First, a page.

Monday, March 13, 2017

Ten full length stories, ten heroines at the right hand of destiny...



Whether you're slaying vampires or holding your own alongside superheroes, one of the best things about heroines is that they show us how strong, cunning, and magical they can be.

This box set contains TEN complete novels, all gripping and intriguing stories with women rocking rebellions, handing out justice, battling shadow gods, and bending the wills of kings.

Authors include: Seattle Times bestselling author Raven Oak, Amazon bestselling authors Alesha Escobar, Devorah Fox, Christa Yelich-Koth, NIEA finalist HM Jones, the fantastic sci-fi & fantasy mavens HM Clarke, Sara C. Roethle, HB Lyne, JC Cassels, and Kylie Qullinan.


Get this box set today for 0.99¢! 


books2read.com/destinynovels
 

Saturday, November 26, 2016

Author Interview: Kylie Quillinan



What's expected of us by family and society, may not exactly be what we want for ourselves. Our next heroine, Brigit, shows us there is uncertainty in forging your own path--but also great discovery. Fantasy author Kylie Quillinan talks about strong-minded girls and the main character from her novel, MUSE.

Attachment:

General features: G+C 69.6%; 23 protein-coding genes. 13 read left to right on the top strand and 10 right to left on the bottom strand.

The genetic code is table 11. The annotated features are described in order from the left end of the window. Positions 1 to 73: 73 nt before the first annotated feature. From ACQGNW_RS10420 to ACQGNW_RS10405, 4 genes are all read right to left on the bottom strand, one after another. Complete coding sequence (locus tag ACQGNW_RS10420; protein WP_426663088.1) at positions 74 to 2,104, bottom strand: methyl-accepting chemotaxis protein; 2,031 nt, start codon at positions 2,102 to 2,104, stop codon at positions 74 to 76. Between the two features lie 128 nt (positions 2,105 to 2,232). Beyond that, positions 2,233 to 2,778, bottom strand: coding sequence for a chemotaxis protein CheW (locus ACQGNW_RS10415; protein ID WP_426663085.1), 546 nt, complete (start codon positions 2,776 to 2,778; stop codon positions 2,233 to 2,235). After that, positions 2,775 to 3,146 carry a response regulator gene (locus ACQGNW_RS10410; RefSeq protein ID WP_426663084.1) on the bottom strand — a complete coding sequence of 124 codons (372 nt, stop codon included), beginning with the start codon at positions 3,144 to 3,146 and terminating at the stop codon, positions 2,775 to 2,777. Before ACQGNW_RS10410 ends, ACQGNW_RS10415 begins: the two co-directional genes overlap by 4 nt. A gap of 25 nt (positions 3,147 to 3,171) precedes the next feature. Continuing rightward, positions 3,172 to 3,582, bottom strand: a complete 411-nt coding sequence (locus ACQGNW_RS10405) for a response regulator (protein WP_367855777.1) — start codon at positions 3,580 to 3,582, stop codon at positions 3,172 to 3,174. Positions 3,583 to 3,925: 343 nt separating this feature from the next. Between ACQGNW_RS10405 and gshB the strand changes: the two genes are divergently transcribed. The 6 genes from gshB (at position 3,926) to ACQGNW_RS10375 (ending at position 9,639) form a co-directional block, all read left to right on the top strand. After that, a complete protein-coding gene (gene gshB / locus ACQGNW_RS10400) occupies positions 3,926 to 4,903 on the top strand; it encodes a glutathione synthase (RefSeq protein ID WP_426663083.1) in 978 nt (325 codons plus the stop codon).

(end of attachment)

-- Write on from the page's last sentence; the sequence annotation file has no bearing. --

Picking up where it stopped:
Author Interview: Kylie Quillinan



Tell us about your book in the Daughters of Destiny box set. Who is the heroine, and what is she like?

Brigit is supposed to follow in her mother’s footsteps and become a wise woman (a healer). But she wants a life of danger and adventure rather than charms and cures. When she refuses a demand from one of the fey, she is transformed into a dog in punishment and suddenly finds herself in the middle of an adventure that is nothing like she imagined. Lost, injured, and alone, she eventually encounters a bard on a quest. Brigit and the bard team up to complete his quest together. Brigit is strong-minded, although this is often misinterpreted as being stubborn.